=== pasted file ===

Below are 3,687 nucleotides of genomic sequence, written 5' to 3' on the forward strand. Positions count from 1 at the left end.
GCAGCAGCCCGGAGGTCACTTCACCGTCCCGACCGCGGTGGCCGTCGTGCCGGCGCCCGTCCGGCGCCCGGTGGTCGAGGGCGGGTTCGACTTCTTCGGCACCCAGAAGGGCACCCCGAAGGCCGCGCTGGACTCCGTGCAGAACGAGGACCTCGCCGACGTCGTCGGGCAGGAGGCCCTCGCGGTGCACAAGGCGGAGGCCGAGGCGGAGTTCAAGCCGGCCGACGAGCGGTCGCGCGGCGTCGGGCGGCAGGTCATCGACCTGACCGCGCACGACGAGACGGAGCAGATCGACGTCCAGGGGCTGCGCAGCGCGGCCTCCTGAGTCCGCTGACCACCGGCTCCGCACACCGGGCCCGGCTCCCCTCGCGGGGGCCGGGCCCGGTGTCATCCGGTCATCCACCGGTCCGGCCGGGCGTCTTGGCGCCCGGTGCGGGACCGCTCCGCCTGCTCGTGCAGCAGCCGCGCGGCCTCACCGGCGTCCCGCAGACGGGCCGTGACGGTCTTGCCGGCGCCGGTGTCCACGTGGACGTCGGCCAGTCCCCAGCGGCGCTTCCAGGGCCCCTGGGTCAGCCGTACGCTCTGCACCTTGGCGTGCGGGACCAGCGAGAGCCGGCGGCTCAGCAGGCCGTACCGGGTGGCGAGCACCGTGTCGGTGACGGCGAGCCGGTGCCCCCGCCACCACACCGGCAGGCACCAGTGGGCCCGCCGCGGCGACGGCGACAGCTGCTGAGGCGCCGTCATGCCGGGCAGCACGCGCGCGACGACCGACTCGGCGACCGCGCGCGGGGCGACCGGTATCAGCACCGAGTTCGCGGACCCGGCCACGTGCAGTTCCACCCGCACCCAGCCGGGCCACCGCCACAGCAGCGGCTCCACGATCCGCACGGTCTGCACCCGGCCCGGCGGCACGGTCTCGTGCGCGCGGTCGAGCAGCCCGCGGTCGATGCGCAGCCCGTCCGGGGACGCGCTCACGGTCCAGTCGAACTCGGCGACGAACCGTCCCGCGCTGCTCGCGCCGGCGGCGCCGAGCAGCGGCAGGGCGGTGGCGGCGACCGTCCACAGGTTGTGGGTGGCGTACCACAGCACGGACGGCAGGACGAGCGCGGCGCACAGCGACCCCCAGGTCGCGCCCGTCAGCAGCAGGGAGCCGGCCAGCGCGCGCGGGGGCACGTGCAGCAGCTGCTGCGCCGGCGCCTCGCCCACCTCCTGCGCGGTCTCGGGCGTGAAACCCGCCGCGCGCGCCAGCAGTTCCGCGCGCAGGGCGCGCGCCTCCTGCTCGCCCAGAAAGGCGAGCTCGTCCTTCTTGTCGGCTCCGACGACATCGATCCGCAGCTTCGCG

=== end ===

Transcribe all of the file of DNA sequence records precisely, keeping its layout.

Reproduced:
Below are 3,687 nucleotides of genomic sequence, written 5' to 3' on the forward strand. Positions count from 1 at the left end.
GCAGCAGCCCGGAGGTCACTTCACCGTCCCGACCGCGGTGGCCGTCGTGCCGGCGCCCGTCCGGCGCCCGGTGGTCGAGGGCGGGTTCGACTTCTTCGGCACCCAGAAGGGCACCCCGAAGGCCGCGCTGGACTCCGTGCAGAACGAGGACCTCGCCGACGTCGTCGGGCAGGAGGCCCTCGCGGTGCACAAGGCGGAGGCCGAGGCGGAGTTCAAGCCGGCCGACGAGCGGTCGCGCGGCGTCGGGCGGCAGGTCATCGACCTGACCGCGCACGACGAGACGGAGCAGATCGACGTCCAGGGGCTGCGCAGCGCGGCCTCCTGAGTCCGCTGACCACCGGCTCCGCACACCGGGCCCGGCTCCCCTCGCGGGGGCCGGGCCCGGTGTCATCCGGTCATCCACCGGTCCGGCCGGGCGTCTTGGCGCCCGGTGCGGGACCGCTCCGCCTGCTCGTGCAGCAGCCGCGCGGCCTCACCGGCGTCCCGCAGACGGGCCGTGACGGTCTTGCCGGCGCCGGTGTCCACGTGGACGTCGGCCAGTCCCCAGCGGCGCTTCCAGGGCCCCTGGGTCAGCCGTACGCTCTGCACCTTGGCGTGCGGGACCAGCGAGAGCCGGCGGCTCAGCAGGCCGTACCGGGTGGCGAGCACCGTGTCGGTGACGGCGAGCCGGTGCCCCCGCCACCACACCGGCAGGCACCAGTGGGCCCGCCGCGGCGACGGCGACAGCTGCTGAGGCGCCGTCATGCCGGGCAGCACGCGCGCGACGACCGACTCGGCGACCGCGCGCGGGGCGACCGGTATCAGCACCGAGTTCGCGGACCCGGCCACGTGCAGTTCCACCCGCACCCAGCCGGGCCACCGCCACAGCAGCGGCTCCACGATCCGCACGGTCTGCACCCGGCCCGGCGGCACGGTCTCGTGCGCGCGGTCGAGCAGCCCGCGGTCGATGCGCAGCCCGTCCGGGGACGCGCTCACGGTCCAGTCGAACTCGGCGACGAACCGTCCCGCGCTGCTCGCGCCGGCGGCGCCGAGCAGCGGCAGGGCGGTGGCGGCGACCGTCCACAGGTTGTGGGTGGCGTACCACAGCACGGACGGCAGGACGAGCGCGGCGCACAGCGACCCCCAGGTCGCGCCCGTCAGCAGCAGGGAGCCGGCCAGCGCGCGCGGGGGCACGTGCAGCAGCTGCTGCGCCGGCGCCTCGCCCACCTCCTGCGCGGTCTCGGGCGTGAAACCCGCCGCGCGCGCCAGCAGTTCCGCGCGCAGGGCGCGCGCCTCCTGCTCGCCCAGAAAGGCGAGCTCGTCCTTCTTGTCGGCTCCGACGACATCGATCCGCAGCTTCGCG